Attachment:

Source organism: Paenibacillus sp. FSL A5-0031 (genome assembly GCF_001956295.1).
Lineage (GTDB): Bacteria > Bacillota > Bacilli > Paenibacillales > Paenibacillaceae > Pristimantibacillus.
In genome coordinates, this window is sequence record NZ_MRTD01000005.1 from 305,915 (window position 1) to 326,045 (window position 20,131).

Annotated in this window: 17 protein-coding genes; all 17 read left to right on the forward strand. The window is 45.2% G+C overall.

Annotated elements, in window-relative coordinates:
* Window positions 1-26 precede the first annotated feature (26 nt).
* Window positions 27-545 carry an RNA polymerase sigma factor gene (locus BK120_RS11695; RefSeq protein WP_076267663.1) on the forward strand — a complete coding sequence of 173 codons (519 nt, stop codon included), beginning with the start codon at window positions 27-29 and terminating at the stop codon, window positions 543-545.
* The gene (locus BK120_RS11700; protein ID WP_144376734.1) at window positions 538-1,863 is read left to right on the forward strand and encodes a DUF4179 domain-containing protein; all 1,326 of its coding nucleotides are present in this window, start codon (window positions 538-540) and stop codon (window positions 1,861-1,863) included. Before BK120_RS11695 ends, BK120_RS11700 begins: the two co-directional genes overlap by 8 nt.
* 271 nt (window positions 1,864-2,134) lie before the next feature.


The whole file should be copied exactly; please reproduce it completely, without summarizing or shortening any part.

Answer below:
Source organism: Paenibacillus sp. FSL A5-0031 (genome assembly GCF_001956295.1).
Lineage (GTDB): Bacteria > Bacillota > Bacilli > Paenibacillales > Paenibacillaceae > Pristimantibacillus.
In genome coordinates, this window is sequence record NZ_MRTD01000005.1 from 305,915 (window position 1) to 326,045 (window position 20,131).

Annotated in this window: 17 protein-coding genes; all 17 read left to right on the forward strand. The window is 45.2% G+C overall.

Annotated elements, in window-relative coordinates:
* Window positions 1-26 precede the first annotated feature (26 nt).
* Window positions 27-545 carry an RNA polymerase sigma factor gene (locus BK120_RS11695; RefSeq protein WP_076267663.1) on the forward strand — a complete coding sequence of 173 codons (519 nt, stop codon included), beginning with the start codon at window positions 27-29 and terminating at the stop codon, window positions 543-545.
* The gene (locus BK120_RS11700; protein ID WP_144376734.1) at window positions 538-1,863 is read left to right on the forward strand and encodes a DUF4179 domain-containing protein; all 1,326 of its coding nucleotides are present in this window, start codon (window positions 538-540) and stop codon (window positions 1,861-1,863) included. Before BK120_RS11695 ends, BK120_RS11700 begins: the two co-directional genes overlap by 8 nt.
* 271 nt (window positions 1,864-2,134) lie before the next feature.